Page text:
Bob Dylan made a career out of disappointing his fans by doing whatever he wanted. In 1997 he got the opportunity to disappoint the pope.
On September 27, 1997, three days before the release of Time Out of Mind, Dylan and his band performed three songs at the 23rd World Eucharistic Congress in Bologna, Italy in the presence of Pope John Paul II, who sat on a dais off to the side of the stage. It was a strange scene, with the pope and his entourage watching Dylan in his cowboy hat and western wear, and his touring band on stage (Bucky Baxter, still rocking that slide guitar!). This wasn’t part of a major Dylan tour – he had played the US that summer – rather it was a papal invitation. Dylan, being Dylan, tacked on a few shows in the UK on the way home.
The scene was more than a little bizarre. 300,000 young Catholics gathered to listen to the pope, who based at least part of his sermon on Dylan’s lyrics. Dylan performed two songs – “Knockin’ on Heaven’s Door” (the title is apt, though probably not the lyrics generally) and “A Hard Rain’s a-Gonna Fall” before the pope spoke. You can see both of those songs here (the whole event aired on RAI UNO in Italy):
After Dylan met him, John Paul spoke to the crowd, basing at least part of his sermon on Dylan’s lyrics:
A representative of yours has just said on your behalf that the answer to the questions of your life “is blowing in the wind”. It is true! But not in the wind which blows everything away in empty whirls, but the wind which is the breath and voice of the Spirit, a voice that calls and says: “come!” (cf. Jn 3:8; Rv 22:17).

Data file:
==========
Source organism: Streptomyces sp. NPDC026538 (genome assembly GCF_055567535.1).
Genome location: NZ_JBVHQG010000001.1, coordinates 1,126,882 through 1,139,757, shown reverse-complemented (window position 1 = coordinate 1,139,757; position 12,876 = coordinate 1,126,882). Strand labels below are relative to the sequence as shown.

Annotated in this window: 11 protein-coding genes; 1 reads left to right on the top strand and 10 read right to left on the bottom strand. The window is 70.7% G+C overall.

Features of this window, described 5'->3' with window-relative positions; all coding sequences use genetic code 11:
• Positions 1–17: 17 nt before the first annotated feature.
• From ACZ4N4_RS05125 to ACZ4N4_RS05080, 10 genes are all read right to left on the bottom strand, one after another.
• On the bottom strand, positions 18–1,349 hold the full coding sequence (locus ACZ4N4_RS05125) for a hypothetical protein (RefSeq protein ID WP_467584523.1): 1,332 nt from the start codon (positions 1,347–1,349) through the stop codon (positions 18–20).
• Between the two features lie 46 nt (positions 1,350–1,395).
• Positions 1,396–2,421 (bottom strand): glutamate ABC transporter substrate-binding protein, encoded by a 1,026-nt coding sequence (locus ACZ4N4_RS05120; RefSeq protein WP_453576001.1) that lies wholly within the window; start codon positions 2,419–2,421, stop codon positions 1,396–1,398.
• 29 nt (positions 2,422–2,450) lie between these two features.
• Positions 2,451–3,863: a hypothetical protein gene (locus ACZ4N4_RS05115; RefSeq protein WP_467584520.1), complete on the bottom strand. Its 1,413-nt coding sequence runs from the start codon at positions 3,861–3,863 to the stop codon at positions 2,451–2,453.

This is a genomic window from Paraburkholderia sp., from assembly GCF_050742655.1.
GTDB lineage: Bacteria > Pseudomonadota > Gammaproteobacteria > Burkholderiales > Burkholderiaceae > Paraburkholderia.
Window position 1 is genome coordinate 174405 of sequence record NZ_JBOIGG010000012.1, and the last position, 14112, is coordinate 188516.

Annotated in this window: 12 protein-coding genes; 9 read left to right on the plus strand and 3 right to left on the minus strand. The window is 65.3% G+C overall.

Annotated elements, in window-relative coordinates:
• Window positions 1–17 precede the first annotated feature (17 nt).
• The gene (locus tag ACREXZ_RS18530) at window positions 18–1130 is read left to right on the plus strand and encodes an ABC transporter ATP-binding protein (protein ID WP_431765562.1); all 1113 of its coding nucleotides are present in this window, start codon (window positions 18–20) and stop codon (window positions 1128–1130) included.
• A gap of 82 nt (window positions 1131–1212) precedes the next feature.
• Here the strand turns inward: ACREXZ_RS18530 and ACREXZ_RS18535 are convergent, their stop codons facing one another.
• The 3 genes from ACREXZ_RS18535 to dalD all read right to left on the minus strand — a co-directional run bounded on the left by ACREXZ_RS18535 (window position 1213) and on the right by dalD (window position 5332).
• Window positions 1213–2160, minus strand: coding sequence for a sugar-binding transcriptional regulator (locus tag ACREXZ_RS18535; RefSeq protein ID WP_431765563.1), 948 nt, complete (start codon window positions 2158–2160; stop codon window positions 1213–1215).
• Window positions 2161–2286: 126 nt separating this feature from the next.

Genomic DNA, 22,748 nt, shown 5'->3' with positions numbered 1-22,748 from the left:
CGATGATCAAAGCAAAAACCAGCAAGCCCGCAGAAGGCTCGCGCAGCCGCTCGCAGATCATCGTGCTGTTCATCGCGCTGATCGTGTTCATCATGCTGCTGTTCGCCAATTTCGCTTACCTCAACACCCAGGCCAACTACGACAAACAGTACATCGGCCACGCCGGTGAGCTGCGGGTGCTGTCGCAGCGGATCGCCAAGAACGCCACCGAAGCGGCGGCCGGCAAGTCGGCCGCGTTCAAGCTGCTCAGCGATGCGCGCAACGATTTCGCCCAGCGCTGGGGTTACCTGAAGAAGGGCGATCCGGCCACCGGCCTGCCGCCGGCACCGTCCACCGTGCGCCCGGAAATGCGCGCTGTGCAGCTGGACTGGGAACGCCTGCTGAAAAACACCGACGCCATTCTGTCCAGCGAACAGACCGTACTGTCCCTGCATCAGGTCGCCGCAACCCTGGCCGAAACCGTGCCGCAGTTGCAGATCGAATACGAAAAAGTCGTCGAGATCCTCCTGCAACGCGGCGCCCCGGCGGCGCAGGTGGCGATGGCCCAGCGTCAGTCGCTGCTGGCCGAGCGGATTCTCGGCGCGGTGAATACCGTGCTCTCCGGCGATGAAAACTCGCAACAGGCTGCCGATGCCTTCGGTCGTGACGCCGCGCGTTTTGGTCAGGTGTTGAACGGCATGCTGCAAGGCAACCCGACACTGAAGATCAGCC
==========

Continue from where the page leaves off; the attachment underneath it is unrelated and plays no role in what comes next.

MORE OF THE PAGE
You asked me: How many roads must a man walk down before you call him a man? I answer you: one! There is only one road for man and it is Christ, who said: “I am the way” (Jn 14:6). He is the road of truth, the way of life.
And, of course, speaking after the pope himself (tough act to follow), Dylan didn’t actually sing the requested and referenced song, instead closing the whole event with “Forever Young”. Sure, it’s got “May God bless and keep you always…” but Dylan certainly has written a lot of songs that would have been more appropriate. If you’re going to turn the request of the pope at a command performance, I mean that’s marching to your own drummer!
(According to Bjorner’s site, he didn’t even rehearse “Blowin’” at the soundcheck – though he did do “Maggie’s Farm” and “With God On Our Side”. What I wouldn’t give for a video of Bob Dylan singing “With God On Our Side” while the pope watched!)
Pope Benedict, then Cardinal Ratzinger, must have been at the sound check, because in his memoir of his predecessor he wrote that he didn’t want Dylan there. About the event:
The pope appeared tired, exhausted. At that very moment the stars arrived, Bob Dylan and others whose names I do not remember. They had a completely different message from the one which the pope had. There was reason to be skeptical I was, and in some ways I still am over whether it was really right to allow this type of ‘prophet’ to appear.
Wow. You probably have to live a pretty special life to play for one pope while another calls you a “prophet” with full-on scare quotes.
Here’s the video of Dylan actually meeting John Paul II (it isn’t included in the video up top). I wonder who was more impressed with the other? Actually, if you check at 5:34 of the video up top, you can tell that John Paul lacked enthusiasm for the whole thing.